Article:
Wednesday, February 18, 2009

20 Reasons Why 2009 Will Be The Year of the Ebook |
"According to a California State Board of Education study, the average weight of a high school student’s backpack is 20 pounds and contains about 6 textbooks. In comparison, the average weight of an ebook reader, capable of holding hundreds of books and instantly accessing hundreds of thousands more, is less than a pound.

It doesn’t take a genius to see where this is all going."
According to Wikipedia
Electronic paper was first developed in the 1970s by Nick Sheridon at Xerox's Palo Alto Research Center.
Ok, that was then. This is now. But fella's come on!

It's about time to market, not about patents. If we can't figure out how to monetize our amazing engineers, spin it off. Get it off the balance sheet. Turn it into a University. Pixar set up a University. Collect tuition. Locate and find the next great generation of engineers. Send our people there to get certs. Put in place a Xerox to Teacher training program for our workers we can no longer afford. Get grants from the National Science Foundation.

From the NY Times
According to Randy S. Nelson, who joined the company in 1997 and is dean of Pixar University, a company-run education and training operation, this model reflects "Pixar's specific critique of the industry's standard practice." He explains it this way: "Contracts allow you to be irresponsible as a company. You don't need to worry about keeping people happy and fulfilled. What we have created here — an incredible workspace, opportunities to learn and grow, and, most of all, great co-workers — is better than any contract."

Since 1995, with the release of "Toy Story," Pixar's films have reinvented the art of animation, won 19 Academy Awards and grossed more than $3 billion at the box office. But the secret to the success of Pixar Animation Studios is its utterly distinctive approach to the workplace. The company doesn't just make films that perform better than standard fare. It also makes its films differently — and, in the process, defies many familiar, and dysfunctional, industry conventions. Pixar has become the envy of Hollywood because it never went Hollywood.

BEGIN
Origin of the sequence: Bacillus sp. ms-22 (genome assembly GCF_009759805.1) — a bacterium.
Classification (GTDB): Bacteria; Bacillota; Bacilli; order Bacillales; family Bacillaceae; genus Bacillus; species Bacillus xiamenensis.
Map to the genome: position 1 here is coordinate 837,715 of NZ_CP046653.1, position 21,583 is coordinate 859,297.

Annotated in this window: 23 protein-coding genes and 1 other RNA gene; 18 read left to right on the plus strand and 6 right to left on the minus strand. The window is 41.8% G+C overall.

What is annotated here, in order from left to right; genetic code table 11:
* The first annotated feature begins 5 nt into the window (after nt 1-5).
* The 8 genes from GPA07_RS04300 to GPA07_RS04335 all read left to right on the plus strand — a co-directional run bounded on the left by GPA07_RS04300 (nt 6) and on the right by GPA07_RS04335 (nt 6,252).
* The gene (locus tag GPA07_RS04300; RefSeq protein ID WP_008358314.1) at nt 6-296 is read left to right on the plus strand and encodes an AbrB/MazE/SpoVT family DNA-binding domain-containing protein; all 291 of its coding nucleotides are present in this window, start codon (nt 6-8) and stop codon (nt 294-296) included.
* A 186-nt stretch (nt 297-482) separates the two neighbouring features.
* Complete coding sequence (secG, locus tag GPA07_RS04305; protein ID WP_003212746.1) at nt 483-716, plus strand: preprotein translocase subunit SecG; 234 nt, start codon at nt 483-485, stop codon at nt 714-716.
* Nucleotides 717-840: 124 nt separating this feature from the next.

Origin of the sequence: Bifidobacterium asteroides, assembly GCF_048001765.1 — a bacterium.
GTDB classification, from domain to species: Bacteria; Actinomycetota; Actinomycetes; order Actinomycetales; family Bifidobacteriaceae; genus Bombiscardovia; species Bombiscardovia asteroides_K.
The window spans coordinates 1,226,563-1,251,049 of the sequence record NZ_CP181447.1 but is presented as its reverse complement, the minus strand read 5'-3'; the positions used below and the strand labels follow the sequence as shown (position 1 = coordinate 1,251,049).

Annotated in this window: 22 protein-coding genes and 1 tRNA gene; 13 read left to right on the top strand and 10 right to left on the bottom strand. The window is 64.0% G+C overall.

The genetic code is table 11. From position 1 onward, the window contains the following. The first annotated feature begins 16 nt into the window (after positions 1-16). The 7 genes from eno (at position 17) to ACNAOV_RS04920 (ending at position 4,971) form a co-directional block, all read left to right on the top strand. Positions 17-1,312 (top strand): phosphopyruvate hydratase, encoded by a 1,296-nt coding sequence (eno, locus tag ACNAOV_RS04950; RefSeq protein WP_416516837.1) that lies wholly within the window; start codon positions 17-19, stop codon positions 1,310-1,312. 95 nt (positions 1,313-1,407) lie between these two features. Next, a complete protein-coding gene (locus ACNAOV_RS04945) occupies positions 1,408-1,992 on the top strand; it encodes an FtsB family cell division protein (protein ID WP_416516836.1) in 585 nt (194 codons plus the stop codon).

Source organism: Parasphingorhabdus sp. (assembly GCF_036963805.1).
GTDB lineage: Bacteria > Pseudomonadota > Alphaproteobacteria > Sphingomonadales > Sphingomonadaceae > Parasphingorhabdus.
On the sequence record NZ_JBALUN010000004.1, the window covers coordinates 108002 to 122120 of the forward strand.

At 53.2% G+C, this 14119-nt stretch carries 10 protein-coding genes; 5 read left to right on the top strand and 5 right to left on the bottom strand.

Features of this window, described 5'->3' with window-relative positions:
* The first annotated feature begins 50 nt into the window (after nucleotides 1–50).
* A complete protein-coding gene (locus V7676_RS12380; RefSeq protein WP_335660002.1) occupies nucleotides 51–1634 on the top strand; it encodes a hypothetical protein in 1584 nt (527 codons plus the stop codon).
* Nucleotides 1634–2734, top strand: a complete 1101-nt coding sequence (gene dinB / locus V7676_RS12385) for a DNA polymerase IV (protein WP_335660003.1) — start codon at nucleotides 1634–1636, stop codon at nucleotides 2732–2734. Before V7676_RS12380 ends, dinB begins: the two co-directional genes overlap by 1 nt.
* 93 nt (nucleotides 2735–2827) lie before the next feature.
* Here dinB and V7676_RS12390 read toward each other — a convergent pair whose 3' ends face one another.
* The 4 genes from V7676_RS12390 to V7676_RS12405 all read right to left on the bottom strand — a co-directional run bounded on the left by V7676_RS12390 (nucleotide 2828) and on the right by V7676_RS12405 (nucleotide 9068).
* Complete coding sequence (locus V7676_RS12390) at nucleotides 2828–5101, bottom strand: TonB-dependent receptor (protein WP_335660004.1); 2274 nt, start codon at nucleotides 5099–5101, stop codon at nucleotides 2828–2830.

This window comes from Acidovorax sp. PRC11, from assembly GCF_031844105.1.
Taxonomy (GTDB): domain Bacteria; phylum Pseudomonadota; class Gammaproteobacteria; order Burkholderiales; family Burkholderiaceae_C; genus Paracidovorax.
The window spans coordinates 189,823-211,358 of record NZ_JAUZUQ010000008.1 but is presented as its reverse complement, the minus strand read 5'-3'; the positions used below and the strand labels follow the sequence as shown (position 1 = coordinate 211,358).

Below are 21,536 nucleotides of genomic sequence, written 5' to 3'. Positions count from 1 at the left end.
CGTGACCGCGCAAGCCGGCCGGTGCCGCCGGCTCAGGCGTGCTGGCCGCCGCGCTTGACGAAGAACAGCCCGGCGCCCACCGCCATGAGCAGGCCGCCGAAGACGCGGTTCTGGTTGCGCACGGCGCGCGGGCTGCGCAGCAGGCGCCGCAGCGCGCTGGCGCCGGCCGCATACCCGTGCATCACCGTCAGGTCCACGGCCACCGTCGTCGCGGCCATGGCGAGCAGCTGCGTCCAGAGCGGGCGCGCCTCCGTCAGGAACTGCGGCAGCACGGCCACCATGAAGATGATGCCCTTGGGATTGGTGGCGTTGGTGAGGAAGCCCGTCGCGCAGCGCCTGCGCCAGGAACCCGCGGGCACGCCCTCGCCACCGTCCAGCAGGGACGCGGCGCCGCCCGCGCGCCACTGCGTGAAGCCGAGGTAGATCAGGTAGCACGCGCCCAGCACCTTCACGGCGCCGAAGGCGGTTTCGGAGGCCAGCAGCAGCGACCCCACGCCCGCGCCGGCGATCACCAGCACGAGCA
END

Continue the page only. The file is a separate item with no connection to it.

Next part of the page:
and from 37 Signals
(Pixar) . . . has created an incredible work environment that keeps employees happy and fulfilled. The result: “A tightknit company of long-term collaborators who stick together, learn from one another, and strive to improve with every production.”

At the heart of this effort is Pixar University:

The operation has more than 110 courses: a complete filmmaking curriculum, classes on painting, drawing, sculpting and creative writing. “We offer the equivalent of an undergraduate education in fine arts and the art of filmmaking,” [Randy Nelson, dean of Pixar University,] said. Every employee — whether an animator, technician, production assistant, accountant, marketer, or security guard — is encouraged to devote up to four hours a week, every week, to his or her education.

Randy Nelson is adamant: these classes are not just a break from the office routine. “This is part of everyone’s work,” he said. . . .
This is not rocket science. The amount of teaching talent looking for a great gig has never been greater or less expensive.

If anyone in XORiHK, could do an "anon" post to explain why this does not pass the "Why wouldn't we do that?" test, please do. What's the hard part?

By the way, anyone hear anything about Erasable Paper? I would hate for three people in garage in India to invent it, make a deal with someone and get the first mover advantage before we figure out a business plan that doesn't cannibalize our legacy business.

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